Patients are able to choose their surgical dates at their convenience with appointments available on evenings and at weekends.
Adequate follow-up care is essential, patients are normally seen at one and two weeks, three months and a final review at six months, all patients prior to their procedure are prescribed adequate analgesia for their first five days after surgery, following which this can generally be discontinued.
Should patients be concerned or experience any post-operative problems, we provide a 24 hour on – call service, and if required home visits will be arranged.
Podiatric Surgery and the Arthritic Foot
Undertaking surgery to the arthritic foot is a challenge and often dependent upon the type of arthritis, its severity and the degree of joint damage, particularly to the articular cartilage of the joint which is responsible for its smooth, pain free motion, arthritis generally destroys this cartilage given time.
The principle aim of the surgeon is to wherever possible reconstruct the joint and slow down the progression of the disease along with medication provided by the patient’s physician, however this is not always possible especially after prolonged arthritic change so surgical procedures are generally split between correcting joints which show early to moderate disease and late severe degeneration.
Surgical procedures used in early disease might include simply removing inflamed soft tissue (synovial pannus) from around the joint as this is responsible for the destruction of the vital articular cartilage, the swelling and pain patients experience, more often though this will be combined with the removal of arthritic bone from the joint margins (Cheilectomy), this should restore pain, free movement to the joint and delay progression of the disease.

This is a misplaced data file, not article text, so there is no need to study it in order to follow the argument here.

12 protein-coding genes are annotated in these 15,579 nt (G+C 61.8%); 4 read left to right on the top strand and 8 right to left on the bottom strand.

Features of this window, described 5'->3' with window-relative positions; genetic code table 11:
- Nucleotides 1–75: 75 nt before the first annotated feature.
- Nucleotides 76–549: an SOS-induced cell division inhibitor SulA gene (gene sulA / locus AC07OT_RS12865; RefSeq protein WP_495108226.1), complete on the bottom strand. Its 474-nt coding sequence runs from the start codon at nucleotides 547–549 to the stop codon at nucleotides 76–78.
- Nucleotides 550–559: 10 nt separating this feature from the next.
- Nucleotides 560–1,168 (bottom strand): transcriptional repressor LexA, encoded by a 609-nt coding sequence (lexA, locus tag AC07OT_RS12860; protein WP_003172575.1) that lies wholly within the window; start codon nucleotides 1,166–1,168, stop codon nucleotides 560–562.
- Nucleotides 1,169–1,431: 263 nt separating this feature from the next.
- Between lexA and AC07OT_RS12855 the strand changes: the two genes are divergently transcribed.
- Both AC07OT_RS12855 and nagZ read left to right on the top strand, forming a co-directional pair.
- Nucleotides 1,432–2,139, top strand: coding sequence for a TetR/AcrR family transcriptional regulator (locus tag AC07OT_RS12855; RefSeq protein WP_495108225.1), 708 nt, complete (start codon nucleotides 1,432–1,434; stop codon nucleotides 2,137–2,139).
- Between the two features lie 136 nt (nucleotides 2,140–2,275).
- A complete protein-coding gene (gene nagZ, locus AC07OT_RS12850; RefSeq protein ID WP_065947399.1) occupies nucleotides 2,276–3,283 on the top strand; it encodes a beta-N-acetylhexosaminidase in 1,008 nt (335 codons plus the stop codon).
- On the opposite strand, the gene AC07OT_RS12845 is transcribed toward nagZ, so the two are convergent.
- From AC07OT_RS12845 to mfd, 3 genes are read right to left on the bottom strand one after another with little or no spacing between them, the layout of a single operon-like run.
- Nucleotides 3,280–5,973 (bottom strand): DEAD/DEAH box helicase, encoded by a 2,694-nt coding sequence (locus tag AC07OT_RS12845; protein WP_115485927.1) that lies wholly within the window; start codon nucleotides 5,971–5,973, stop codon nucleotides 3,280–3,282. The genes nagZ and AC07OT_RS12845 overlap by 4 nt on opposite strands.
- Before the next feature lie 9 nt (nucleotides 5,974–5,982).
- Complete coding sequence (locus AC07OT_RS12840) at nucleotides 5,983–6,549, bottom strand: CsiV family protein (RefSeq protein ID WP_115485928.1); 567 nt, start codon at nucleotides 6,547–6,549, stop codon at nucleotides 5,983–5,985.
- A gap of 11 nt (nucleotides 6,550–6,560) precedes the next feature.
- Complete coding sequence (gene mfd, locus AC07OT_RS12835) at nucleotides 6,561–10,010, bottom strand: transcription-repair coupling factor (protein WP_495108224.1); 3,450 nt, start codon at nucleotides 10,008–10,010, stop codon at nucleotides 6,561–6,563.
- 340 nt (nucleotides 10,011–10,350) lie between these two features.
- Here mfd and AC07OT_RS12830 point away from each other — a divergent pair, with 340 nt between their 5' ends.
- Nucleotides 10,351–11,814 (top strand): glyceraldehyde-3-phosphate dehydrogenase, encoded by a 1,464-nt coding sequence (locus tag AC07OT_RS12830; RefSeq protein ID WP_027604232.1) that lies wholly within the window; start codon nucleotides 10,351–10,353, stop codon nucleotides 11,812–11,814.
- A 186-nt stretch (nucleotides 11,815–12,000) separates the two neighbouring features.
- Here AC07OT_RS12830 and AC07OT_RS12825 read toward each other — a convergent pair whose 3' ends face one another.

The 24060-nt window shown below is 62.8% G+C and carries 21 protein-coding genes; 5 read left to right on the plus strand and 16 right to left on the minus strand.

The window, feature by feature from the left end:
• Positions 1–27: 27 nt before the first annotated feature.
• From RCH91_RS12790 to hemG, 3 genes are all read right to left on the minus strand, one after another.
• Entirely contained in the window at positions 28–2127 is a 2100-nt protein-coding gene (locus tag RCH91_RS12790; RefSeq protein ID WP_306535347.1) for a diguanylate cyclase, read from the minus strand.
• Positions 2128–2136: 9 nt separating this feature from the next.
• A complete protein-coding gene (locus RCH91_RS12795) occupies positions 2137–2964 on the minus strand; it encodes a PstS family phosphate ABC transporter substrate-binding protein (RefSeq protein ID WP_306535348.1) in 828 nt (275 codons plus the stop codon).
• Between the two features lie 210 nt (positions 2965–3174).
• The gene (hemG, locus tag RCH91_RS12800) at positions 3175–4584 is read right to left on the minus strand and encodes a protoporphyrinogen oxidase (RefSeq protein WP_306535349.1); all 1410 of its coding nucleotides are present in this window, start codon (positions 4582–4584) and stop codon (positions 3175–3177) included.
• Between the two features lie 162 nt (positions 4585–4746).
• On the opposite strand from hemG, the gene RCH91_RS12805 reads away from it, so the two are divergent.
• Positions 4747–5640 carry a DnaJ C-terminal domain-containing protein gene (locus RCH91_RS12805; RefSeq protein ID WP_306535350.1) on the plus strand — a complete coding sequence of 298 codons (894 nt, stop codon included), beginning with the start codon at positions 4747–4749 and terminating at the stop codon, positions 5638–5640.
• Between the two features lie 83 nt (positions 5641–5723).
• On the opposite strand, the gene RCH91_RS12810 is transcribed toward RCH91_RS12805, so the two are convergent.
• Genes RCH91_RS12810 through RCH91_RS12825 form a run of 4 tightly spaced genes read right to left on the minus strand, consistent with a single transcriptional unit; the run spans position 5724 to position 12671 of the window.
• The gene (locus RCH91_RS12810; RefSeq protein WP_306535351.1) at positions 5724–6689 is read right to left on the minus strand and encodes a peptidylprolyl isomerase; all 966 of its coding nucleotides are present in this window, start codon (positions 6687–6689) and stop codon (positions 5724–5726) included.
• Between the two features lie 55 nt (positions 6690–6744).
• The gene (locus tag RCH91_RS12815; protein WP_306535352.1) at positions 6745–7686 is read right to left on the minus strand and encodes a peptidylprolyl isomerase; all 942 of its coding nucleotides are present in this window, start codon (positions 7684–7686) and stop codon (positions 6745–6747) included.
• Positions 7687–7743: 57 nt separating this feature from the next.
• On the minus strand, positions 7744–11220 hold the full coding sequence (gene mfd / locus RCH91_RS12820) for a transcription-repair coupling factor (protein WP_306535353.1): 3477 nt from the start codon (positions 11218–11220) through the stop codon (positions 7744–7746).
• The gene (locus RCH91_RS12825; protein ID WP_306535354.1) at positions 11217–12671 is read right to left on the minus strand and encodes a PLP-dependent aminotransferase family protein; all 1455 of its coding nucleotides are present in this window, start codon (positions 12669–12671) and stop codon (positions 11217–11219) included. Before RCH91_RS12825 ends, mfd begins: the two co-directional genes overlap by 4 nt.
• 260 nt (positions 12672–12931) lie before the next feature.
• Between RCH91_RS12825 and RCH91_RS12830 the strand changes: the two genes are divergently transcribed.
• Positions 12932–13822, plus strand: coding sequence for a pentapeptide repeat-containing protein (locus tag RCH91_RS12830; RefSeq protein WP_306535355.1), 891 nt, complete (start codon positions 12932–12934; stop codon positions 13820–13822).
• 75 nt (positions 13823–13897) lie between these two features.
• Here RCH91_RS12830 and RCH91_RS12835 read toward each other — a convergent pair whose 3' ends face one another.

More serious degeneration of the joint may show as a Bunion deformity, hammer toes and prominence of the heads of the toes under the foot, these deformities often make footwear difficult to obtain and predispose the patient to recurrent ulceration and infection.
In these cases surgical correction requires a more aggressive approach with bones being cut and repositioned to decrease the pressure they receive, while at the same time this should improve function of the joint, reduce pain and deformity, ease footwear problems and improve mobility.
These procedures are called osteotomies, the bone being held together until healed by tiny screws, threaded wires and metal plates which generally stay in place forever unless they cause a problem at which point they can be removed after 6 – 10 weeks, most patients need NOT be placed in plaster casts and begin to walk after 2 weeks rest at home.
In those patients with longstanding severe joint destruction and deformity, the surgical reconstruction is not generally an option, the aim is to reduce pain by the removal of the bony deformity often in an effort to eliminate recurrent ulceration despite adequate footwear.